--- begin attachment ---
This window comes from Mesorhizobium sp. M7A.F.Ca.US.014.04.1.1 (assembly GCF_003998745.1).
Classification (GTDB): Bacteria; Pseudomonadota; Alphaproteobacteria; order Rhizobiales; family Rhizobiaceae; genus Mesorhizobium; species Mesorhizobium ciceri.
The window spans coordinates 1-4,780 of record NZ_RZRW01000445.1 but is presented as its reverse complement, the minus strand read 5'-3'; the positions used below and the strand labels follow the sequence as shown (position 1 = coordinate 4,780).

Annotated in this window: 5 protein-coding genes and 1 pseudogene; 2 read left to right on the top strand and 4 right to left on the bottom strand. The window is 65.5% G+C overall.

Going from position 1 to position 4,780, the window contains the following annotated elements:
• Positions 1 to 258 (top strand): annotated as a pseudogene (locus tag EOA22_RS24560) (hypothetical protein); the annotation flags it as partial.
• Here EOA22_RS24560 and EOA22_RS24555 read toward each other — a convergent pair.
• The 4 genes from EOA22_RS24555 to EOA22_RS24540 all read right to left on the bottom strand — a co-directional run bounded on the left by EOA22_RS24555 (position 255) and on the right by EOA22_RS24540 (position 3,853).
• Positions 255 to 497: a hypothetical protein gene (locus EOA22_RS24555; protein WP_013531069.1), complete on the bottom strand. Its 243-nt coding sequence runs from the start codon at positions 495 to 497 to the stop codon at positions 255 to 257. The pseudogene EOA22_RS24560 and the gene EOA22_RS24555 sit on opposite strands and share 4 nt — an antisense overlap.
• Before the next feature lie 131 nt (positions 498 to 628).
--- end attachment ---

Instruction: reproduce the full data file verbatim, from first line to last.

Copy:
This window comes from Mesorhizobium sp. M7A.F.Ca.US.014.04.1.1 (assembly GCF_003998745.1).
Classification (GTDB): Bacteria; Pseudomonadota; Alphaproteobacteria; order Rhizobiales; family Rhizobiaceae; genus Mesorhizobium; species Mesorhizobium ciceri.
The window spans coordinates 1-4,780 of record NZ_RZRW01000445.1 but is presented as its reverse complement, the minus strand read 5'-3'; the positions used below and the strand labels follow the sequence as shown (position 1 = coordinate 4,780).

Annotated in this window: 5 protein-coding genes and 1 pseudogene; 2 read left to right on the top strand and 4 right to left on the bottom strand. The window is 65.5% G+C overall.

Going from position 1 to position 4,780, the window contains the following annotated elements:
• Positions 1 to 258 (top strand): annotated as a pseudogene (locus tag EOA22_RS24560) (hypothetical protein); the annotation flags it as partial.
• Here EOA22_RS24560 and EOA22_RS24555 read toward each other — a convergent pair.
• The 4 genes from EOA22_RS24555 to EOA22_RS24540 all read right to left on the bottom strand — a co-directional run bounded on the left by EOA22_RS24555 (position 255) and on the right by EOA22_RS24540 (position 3,853).
• Positions 255 to 497: a hypothetical protein gene (locus EOA22_RS24555; protein WP_013531069.1), complete on the bottom strand. Its 243-nt coding sequence runs from the start codon at positions 495 to 497 to the stop codon at positions 255 to 257. The pseudogene EOA22_RS24560 and the gene EOA22_RS24555 sit on opposite strands and share 4 nt — an antisense overlap.
• Before the next feature lie 131 nt (positions 498 to 628).